Evaluation of a low cell constant conductance detector for detection of charged species in high-performance liquid chromatography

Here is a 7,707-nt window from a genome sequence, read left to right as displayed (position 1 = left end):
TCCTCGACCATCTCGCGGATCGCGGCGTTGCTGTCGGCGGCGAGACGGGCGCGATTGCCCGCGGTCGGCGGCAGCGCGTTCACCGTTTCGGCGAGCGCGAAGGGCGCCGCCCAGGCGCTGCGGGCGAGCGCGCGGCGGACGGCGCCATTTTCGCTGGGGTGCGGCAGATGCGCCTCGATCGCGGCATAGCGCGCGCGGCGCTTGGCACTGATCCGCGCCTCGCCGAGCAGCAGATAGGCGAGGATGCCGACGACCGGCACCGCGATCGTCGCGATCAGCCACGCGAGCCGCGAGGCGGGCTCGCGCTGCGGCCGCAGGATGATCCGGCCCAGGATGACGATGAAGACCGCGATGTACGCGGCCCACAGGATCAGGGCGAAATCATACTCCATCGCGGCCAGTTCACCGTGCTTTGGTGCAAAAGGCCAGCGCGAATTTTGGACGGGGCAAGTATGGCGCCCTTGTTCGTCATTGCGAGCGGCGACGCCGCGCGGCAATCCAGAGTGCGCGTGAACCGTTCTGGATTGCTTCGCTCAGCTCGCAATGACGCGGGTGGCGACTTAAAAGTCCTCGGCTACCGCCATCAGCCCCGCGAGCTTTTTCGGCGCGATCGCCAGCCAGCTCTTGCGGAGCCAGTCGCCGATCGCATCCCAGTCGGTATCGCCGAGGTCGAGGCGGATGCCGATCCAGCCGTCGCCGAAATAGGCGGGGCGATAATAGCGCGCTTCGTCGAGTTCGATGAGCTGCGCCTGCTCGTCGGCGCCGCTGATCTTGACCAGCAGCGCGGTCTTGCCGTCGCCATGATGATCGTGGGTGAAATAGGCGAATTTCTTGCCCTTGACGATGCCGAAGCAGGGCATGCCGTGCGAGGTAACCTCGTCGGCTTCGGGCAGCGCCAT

The present study evaluates high performance liquid chromatography (HPLC) detection based on a commercial conductance detector with a low cell constant of 0.005 cm−1 and a volume of 2 μL and a photodiode array UV-vis detector typically used in HPLC. When detecting a static NaCl solution, the conductance detector yields a limit of detection (LOD, 3 × noise) for NaCl of 39 parts per trillion. When flowing methanol through both conductance and UV-vis detectors and injecting benzoic acid/methanol, the signal-to-noise (S/N) ratio of the conductance detector is 8-fold higher than that of the UV-vis at its optimal wavelength. Using an HPLC with a C-18 column, flowing a 75 : 25 water : methanol solution, and using an acetylsalicylic acid (ASA)/water solution, the conductance detector yielded an ∼18-fold higher S/N ratio. It was found that HPLC system noise reduces the S/N ratio of the conductance detectors. The conductance detector detected non-chromophoric species generated by atmospheric CO2 as well as by decomposition of ASA. Conductance chromatograms yielded ASA peak heights and areas that varied linearly with the ASA concentration from 0.5 ppm to 10 ppm with linear correlation coefficients exceeding 0.999. In view of the sensitivity of conductance detection, its potential application as a sensitive tool for cleaning assessments for pharmaceutical equipment was confirmed by dispersing 50 μg of ASA on a 2′′ × 2′′ stainless steel sheet, swabbing the surface, dissolving the collected material in water and injecting the solution into the HPLC. The results in this study demonstrate that low cell constant conductance detection can be remarkably sensitive to ionized/charged species and thereby has potential to serve as an analytical tool for this important class of molecules.